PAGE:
Compo scheme offers last resort for victims of bust firms’ bad advice

In 2017, consumers and small businesses that had gone to the Financial Services Ombudsman and won determinations were owed $14 million by companies that had not paid up. The banking royal commission found that the financial advice sector was the worst part of the finance industry at failing to pay compensation.

The government has since implemented a scheme to compensate those consumers but paused work on a forward-facing scheme, which was recommended by the Ramsey Review of dispute resolution in the financial system in 2017, while the royal commission was in progress.

The new scheme is to be funded by a levy on financial services firms and operated by the Australian Financial Complaints Authority (AFCA), which resolves disputes between customers and firms in the sector and replaced the financial services ombudsman last year.

Only customers who have won a decision from AFCA, a court or tribunal would be able to access compensation under the new scheme but key details are up for debate.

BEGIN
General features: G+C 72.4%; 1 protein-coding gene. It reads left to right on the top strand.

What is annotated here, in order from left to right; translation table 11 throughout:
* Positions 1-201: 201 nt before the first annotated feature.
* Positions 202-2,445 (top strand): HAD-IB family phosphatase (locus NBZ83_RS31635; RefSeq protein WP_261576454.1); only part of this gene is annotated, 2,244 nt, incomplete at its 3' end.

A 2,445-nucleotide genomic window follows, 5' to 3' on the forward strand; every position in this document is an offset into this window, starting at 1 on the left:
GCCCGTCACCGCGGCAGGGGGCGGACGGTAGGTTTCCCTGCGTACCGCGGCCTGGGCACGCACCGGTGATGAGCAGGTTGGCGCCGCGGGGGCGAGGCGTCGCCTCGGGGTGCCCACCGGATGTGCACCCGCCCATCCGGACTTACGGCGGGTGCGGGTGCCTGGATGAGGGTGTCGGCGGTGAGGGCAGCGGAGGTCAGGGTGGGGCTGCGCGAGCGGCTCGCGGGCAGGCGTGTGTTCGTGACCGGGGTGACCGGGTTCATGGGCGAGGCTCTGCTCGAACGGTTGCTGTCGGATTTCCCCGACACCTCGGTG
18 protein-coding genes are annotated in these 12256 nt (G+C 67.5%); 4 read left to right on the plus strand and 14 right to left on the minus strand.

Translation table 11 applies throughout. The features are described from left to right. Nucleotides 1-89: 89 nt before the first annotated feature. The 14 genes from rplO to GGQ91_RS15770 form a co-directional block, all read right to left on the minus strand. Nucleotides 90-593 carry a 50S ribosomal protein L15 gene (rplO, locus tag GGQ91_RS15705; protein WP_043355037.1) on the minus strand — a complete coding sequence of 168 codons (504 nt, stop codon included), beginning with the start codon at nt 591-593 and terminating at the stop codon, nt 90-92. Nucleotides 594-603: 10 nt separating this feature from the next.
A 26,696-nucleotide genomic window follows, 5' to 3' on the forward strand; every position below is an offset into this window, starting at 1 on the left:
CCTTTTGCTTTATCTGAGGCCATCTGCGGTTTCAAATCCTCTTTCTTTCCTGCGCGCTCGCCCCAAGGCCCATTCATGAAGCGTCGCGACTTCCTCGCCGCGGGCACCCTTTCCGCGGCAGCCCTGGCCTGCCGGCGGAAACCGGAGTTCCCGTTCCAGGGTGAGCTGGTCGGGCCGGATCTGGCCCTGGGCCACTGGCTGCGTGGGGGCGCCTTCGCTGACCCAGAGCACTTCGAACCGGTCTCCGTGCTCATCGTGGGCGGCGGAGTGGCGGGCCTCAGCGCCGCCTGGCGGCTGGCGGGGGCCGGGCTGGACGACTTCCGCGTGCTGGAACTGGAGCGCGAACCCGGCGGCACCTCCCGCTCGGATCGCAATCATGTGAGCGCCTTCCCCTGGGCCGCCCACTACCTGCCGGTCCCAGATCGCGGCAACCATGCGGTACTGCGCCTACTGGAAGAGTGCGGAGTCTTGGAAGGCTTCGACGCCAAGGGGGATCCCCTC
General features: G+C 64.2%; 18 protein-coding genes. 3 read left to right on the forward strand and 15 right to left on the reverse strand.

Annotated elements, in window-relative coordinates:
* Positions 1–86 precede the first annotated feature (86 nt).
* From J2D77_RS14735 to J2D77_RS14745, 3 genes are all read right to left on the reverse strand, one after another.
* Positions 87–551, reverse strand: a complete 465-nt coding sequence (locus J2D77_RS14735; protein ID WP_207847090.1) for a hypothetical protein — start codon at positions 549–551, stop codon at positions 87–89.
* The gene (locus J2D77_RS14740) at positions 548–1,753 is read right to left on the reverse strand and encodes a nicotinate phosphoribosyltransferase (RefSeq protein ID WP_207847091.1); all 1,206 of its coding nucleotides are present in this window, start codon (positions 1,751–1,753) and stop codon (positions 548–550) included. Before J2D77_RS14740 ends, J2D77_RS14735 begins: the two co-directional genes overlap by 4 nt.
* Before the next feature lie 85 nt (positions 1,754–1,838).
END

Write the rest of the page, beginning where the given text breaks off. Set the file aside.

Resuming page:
Court decision could initially be excluded from the scheme. The paper also sets out different options for which firms would have to pay the levy, the amount they should be charged and how much the compensation scheme should be required to pay customers in different situations.


Modelling cited by the paper notes the need to have enough money available to compensate customers if the industry is hit by a recession or “large firm failure” could mean companies have to pay large levies.

An AFCA spokeswoman welcomed the announcement.

“AFCA and its predecessor schemes have long advocated for a compensation scheme of last resort,” the spokeswoman said. “It is vital that this scheme is appropriately funded and governed and has coverage across all financial services.”

The government plans to have the compensation scheme running by December next year.


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